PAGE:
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Trump Administration Proposes Major Changes To Bedrock Environmental Law

The Trump administration wants to overhaul a major environmental law — the National Environmental Policy Act — to help speed approval of infrastructure projects, including oil and gas pipelines.
Jim Mone
The Trump administration wants to overhaul a major environmental law — the National Environmental Policy Act — to help speed approval of infrastructure projects, including oil and gas pipelines.

Updated at 1:40 E.T.

In one of his most sweeping environmental proposals so far, President Trump says he wants to streamline an "outrageously slow and burdensome federal approval process" that can delay major infrastructure projects for years.

Supporters from the fossil fuel, construction, ranching and other industries welcome the move, which they've long sought. Environmental groups warn it would sideline the climate impacts of highways, pipelines and other projects, and they promise a legal challenge.

The proposal would put new limits on implementation of the 50-year-old National Environmental Policy Act, or NEPA, which has not been updated in decades. As one of the country's bedrock environmental laws, it requires federal agencies to consider the environmental effects of proposed projects before they are approved. It also gives the public and interest groups the ability to comment on those evaluations.

"America is a nation of builders," Trump said announcing the move at the White House, whose "gleaming new infrastructure" used to be the envy of the world. Now, he said, too much red tape has delayed some projects and left others in dire need of updating, making the U.S. "like a Third World country. It's really sad."

A key part of the administration's proposal centers on whether agencies must consider the cumulative environmental effects of things like pipelines, which have attracted protests by climate activists across the country.

Under the new limits, federal agencies would only need to consider effects that are "reasonably foreseeable" and have a "close causal relationship" to the project. That could mean simply the impact of building the pipeline.

Environmental groups say agencies should also consider the impact of the oil and gas that would flow through it, to help the country plan for limiting the carbon dioxide emissions that warm the climate.

Mary Neumayr, chair of the White House Council on Environmental Quality, says the average times for agencies to complete an environmental impact statement is 4 1/2 years, and it is even longer for highway projects, which average seven years.

This delay, she says, "deprives Americans of the benefits of modernized bridges and roads that enable them to get home to their families."

Industry groups say streamlining NEPA regulations would lead to more and better-paying jobs, as long-delayed projects could be built. In a letter to the administration last year, they said every $1 billion spent on infrastructure leads to 13,000 jobs.

Environmental groups also criticize a proposed two-year time limit for agencies to issue comprehensive environmental impact statements and restrictions on public comments, including topics covered and how quickly they have to be submitted.

The proposal would also give federal agencies more power to resolve disputes that could delay a project and limit the projects that are subject to NEPA review. For example, it would exempt "non-federal" projects with little government funding.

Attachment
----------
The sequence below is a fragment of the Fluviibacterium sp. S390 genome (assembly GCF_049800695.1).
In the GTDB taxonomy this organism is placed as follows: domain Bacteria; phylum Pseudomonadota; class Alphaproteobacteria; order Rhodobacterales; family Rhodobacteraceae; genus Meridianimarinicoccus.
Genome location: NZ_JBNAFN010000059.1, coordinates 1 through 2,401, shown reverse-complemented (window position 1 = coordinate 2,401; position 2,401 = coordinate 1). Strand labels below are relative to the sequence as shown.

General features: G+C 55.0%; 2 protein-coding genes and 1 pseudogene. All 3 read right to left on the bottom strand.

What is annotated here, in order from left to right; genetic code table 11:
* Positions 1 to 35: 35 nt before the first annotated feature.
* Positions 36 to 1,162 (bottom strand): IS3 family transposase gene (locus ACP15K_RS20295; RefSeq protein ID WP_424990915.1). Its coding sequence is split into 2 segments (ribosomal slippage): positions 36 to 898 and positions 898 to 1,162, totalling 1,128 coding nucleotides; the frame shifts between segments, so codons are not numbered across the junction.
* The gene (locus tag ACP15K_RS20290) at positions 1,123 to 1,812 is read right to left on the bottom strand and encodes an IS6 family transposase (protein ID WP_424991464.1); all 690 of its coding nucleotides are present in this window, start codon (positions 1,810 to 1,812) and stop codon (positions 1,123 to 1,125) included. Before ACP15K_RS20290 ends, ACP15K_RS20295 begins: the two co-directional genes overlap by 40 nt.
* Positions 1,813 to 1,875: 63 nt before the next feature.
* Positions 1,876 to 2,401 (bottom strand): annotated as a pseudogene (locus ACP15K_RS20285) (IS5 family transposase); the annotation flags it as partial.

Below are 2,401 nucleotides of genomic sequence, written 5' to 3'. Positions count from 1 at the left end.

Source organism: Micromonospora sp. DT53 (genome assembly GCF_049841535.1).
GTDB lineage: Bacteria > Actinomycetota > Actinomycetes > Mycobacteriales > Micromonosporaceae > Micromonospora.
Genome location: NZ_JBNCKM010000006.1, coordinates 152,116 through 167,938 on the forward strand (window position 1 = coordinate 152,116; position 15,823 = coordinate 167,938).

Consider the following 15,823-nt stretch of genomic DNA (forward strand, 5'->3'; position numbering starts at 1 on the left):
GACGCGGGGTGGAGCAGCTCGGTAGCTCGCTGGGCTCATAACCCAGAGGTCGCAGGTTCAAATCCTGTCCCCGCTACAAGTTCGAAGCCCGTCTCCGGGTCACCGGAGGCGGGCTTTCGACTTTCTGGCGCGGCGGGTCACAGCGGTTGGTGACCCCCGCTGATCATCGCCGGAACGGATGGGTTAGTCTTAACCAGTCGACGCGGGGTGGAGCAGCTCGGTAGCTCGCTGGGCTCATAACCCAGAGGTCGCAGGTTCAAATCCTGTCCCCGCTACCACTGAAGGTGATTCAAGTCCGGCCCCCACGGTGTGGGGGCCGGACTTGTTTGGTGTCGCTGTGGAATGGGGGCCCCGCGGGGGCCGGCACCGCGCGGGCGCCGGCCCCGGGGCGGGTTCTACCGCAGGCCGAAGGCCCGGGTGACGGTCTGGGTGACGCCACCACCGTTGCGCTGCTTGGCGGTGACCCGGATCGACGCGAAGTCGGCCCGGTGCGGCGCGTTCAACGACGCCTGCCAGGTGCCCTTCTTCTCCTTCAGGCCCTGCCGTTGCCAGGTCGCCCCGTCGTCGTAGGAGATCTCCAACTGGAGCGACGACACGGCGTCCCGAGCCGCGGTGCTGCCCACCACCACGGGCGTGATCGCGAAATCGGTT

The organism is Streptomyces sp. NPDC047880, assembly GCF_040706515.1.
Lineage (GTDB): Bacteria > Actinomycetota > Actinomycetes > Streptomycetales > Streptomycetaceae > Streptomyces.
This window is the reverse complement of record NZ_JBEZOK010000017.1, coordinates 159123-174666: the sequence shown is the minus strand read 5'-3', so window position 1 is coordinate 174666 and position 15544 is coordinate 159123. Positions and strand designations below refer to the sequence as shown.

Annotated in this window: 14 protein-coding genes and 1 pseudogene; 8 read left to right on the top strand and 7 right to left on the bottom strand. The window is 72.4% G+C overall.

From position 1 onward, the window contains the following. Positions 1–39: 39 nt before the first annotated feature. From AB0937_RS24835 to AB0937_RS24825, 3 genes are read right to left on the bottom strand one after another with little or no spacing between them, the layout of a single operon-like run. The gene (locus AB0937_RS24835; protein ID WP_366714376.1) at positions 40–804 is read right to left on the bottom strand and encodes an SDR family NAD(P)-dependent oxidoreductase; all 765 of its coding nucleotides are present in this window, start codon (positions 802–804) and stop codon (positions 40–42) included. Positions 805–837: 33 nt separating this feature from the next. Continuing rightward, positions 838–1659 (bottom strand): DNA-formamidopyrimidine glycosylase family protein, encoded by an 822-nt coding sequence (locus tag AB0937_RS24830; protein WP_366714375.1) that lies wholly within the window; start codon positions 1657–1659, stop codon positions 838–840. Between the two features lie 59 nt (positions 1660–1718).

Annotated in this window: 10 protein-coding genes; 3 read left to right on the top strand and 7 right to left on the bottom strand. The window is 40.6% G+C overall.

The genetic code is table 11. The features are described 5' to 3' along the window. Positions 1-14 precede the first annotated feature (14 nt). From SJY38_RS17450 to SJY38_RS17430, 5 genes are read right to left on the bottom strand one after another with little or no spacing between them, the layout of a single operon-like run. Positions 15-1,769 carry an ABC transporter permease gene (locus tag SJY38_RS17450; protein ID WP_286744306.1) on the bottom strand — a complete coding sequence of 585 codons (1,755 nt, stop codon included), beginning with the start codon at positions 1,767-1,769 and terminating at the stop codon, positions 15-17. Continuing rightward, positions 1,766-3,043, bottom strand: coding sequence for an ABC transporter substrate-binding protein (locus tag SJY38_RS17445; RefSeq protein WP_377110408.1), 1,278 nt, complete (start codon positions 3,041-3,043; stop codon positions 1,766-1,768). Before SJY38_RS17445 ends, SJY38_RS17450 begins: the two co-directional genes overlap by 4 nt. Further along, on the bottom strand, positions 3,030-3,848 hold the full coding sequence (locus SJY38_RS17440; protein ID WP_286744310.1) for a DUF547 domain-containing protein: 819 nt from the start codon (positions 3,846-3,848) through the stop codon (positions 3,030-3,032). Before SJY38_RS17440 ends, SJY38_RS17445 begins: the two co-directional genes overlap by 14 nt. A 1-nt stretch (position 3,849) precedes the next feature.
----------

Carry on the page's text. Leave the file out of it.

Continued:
In another controversial change, companies could essentially conduct their own environmental reviews.

"This is a clearly a conflict of interest," says Christy Goldfuss, senior vice president at Center for American Progress. She was a managing director of the White House Council on Environmental Quality during the Obama administration.

"It's baffling that the Trump administration thinks handing the keys of environmental review to big polluters is going to pass muster," says Goldfuss.

The White House CEQ will collect public comments for at least 60 days before making the rule final. But there are hurdles that could keep it from taking effect.

For one thing, if Trump loses his re-election bid, it's likely that the next president will drop the revised rules. Even if he wins, environmental groups are expected to file legal challenges. And experts point out that the actual underlying law remains the same.

"The law require federal agencies to report the environmental impacts of their actions that significantly affect 'the quality of the human environment,' " says Bruce Huber of Notre Dame Law School. "If the regulations announced today drive agencies to diminish the extent or quality of their reporting, federal courts may very well conclude that their reports do not comply with the law."

Copyright 2021 NPR. To see more, visit https://www.npr.org.

Jeff Brady is a National Desk Correspondent based in Philadelphia, where he covers energy issues, climate change and the mid-Atlantic region. Brady helped establish NPR's environment and energy collaborative which brings together NPR and Member station reporters from across the country to cover the big stories involving the natural world.
Jennifer Ludden helps edit energy and environment stories for NPR's National Desk, working with NPR staffers and a team of public radio reporters across the country. They track the shift to clean energy, state and federal policy moves, and how people and communities are coping with the mounting impacts of climate change.